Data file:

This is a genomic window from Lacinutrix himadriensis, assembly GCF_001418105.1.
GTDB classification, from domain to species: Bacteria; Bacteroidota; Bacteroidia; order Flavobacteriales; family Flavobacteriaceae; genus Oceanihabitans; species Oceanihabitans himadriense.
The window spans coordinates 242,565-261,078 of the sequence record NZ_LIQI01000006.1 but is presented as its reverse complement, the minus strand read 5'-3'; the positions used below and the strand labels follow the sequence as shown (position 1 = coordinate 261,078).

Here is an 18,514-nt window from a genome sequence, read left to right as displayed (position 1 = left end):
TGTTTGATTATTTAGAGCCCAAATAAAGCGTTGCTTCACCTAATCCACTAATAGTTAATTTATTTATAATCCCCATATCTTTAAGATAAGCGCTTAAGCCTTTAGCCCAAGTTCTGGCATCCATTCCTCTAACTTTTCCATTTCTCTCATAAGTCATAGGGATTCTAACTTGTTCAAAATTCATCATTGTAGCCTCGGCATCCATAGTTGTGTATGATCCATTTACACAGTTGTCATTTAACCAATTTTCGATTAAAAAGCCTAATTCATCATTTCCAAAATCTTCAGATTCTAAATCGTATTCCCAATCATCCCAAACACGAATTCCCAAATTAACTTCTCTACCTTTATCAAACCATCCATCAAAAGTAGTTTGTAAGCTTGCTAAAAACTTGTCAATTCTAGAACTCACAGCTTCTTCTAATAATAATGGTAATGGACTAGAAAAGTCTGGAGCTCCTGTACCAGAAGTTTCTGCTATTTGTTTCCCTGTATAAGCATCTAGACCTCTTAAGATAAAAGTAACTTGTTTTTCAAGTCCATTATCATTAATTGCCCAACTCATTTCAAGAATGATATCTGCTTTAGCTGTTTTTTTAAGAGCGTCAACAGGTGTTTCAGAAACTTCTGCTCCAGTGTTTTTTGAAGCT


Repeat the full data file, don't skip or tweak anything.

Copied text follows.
This is a genomic window from Lacinutrix himadriensis, assembly GCF_001418105.1.
GTDB classification, from domain to species: Bacteria; Bacteroidota; Bacteroidia; order Flavobacteriales; family Flavobacteriaceae; genus Oceanihabitans; species Oceanihabitans himadriense.
The window spans coordinates 242,565-261,078 of the sequence record NZ_LIQI01000006.1 but is presented as its reverse complement, the minus strand read 5'-3'; the positions used below and the strand labels follow the sequence as shown (position 1 = coordinate 261,078).

Here is an 18,514-nt window from a genome sequence, read left to right as displayed (position 1 = left end):
TGTTTGATTATTTAGAGCCCAAATAAAGCGTTGCTTCACCTAATCCACTAATAGTTAATTTATTTATAATCCCCATATCTTTAAGATAAGCGCTTAAGCCTTTAGCCCAAGTTCTGGCATCCATTCCTCTAACTTTTCCATTTCTCTCATAAGTCATAGGGATTCTAACTTGTTCAAAATTCATCATTGTAGCCTCGGCATCCATAGTTGTGTATGATCCATTTACACAGTTGTCATTTAACCAATTTTCGATTAAAAAGCCTAATTCATCATTTCCAAAATCTTCAGATTCTAAATCGTATTCCCAATCATCCCAAACACGAATTCCCAAATTAACTTCTCTACCTTTATCAAACCATCCATCAAAAGTAGTTTGTAAGCTTGCTAAAAACTTGTCAATTCTAGAACTCACAGCTTCTTCTAATAATAATGGTAATGGACTAGAAAAGTCTGGAGCTCCTGTACCAGAAGTTTCTGCTATTTGTTTCCCTGTATAAGCATCTAGACCTCTTAAGATAAAAGTAACTTGTTTTTCAAGTCCATTATCATTAATTGCCCAACTCATTTCAAGAATGATATCTGCTTTAGCTGTTTTTTTAAGAGCGTCAACAGGTGTTTCAGAAACTTCTGCTCCAGTGTTTTTTGAAGCT